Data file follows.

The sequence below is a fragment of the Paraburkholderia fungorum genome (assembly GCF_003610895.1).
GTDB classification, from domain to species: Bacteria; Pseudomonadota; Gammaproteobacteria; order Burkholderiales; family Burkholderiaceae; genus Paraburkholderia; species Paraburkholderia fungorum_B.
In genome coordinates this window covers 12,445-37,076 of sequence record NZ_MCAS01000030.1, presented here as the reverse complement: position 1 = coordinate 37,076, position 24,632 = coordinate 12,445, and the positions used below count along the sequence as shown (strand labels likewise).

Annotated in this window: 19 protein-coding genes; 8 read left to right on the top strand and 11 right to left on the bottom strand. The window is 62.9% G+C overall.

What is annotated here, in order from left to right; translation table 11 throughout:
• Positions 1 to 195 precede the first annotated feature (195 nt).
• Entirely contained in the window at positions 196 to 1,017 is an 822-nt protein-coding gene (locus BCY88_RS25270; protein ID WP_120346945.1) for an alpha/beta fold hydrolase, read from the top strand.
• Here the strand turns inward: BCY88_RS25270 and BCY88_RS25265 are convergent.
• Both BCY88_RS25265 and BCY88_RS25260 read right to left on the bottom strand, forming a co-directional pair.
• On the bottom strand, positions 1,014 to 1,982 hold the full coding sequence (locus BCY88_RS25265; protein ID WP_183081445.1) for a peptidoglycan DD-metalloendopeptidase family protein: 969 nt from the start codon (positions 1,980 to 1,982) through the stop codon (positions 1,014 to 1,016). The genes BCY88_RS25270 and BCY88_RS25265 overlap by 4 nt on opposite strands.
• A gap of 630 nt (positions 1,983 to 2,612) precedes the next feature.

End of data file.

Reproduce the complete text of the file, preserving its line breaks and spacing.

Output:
The sequence below is a fragment of the Paraburkholderia fungorum genome (assembly GCF_003610895.1).
GTDB classification, from domain to species: Bacteria; Pseudomonadota; Gammaproteobacteria; order Burkholderiales; family Burkholderiaceae; genus Paraburkholderia; species Paraburkholderia fungorum_B.
In genome coordinates this window covers 12,445-37,076 of sequence record NZ_MCAS01000030.1, presented here as the reverse complement: position 1 = coordinate 37,076, position 24,632 = coordinate 12,445, and the positions used below count along the sequence as shown (strand labels likewise).

Annotated in this window: 19 protein-coding genes; 8 read left to right on the top strand and 11 right to left on the bottom strand. The window is 62.9% G+C overall.

What is annotated here, in order from left to right; translation table 11 throughout:
• Positions 1 to 195 precede the first annotated feature (195 nt).
• Entirely contained in the window at positions 196 to 1,017 is an 822-nt protein-coding gene (locus BCY88_RS25270; protein ID WP_120346945.1) for an alpha/beta fold hydrolase, read from the top strand.
• Here the strand turns inward: BCY88_RS25270 and BCY88_RS25265 are convergent.
• Both BCY88_RS25265 and BCY88_RS25260 read right to left on the bottom strand, forming a co-directional pair.
• On the bottom strand, positions 1,014 to 1,982 hold the full coding sequence (locus BCY88_RS25265; protein ID WP_183081445.1) for a peptidoglycan DD-metalloendopeptidase family protein: 969 nt from the start codon (positions 1,980 to 1,982) through the stop codon (positions 1,014 to 1,016). The genes BCY88_RS25270 and BCY88_RS25265 overlap by 4 nt on opposite strands.
• A gap of 630 nt (positions 1,983 to 2,612) precedes the next feature.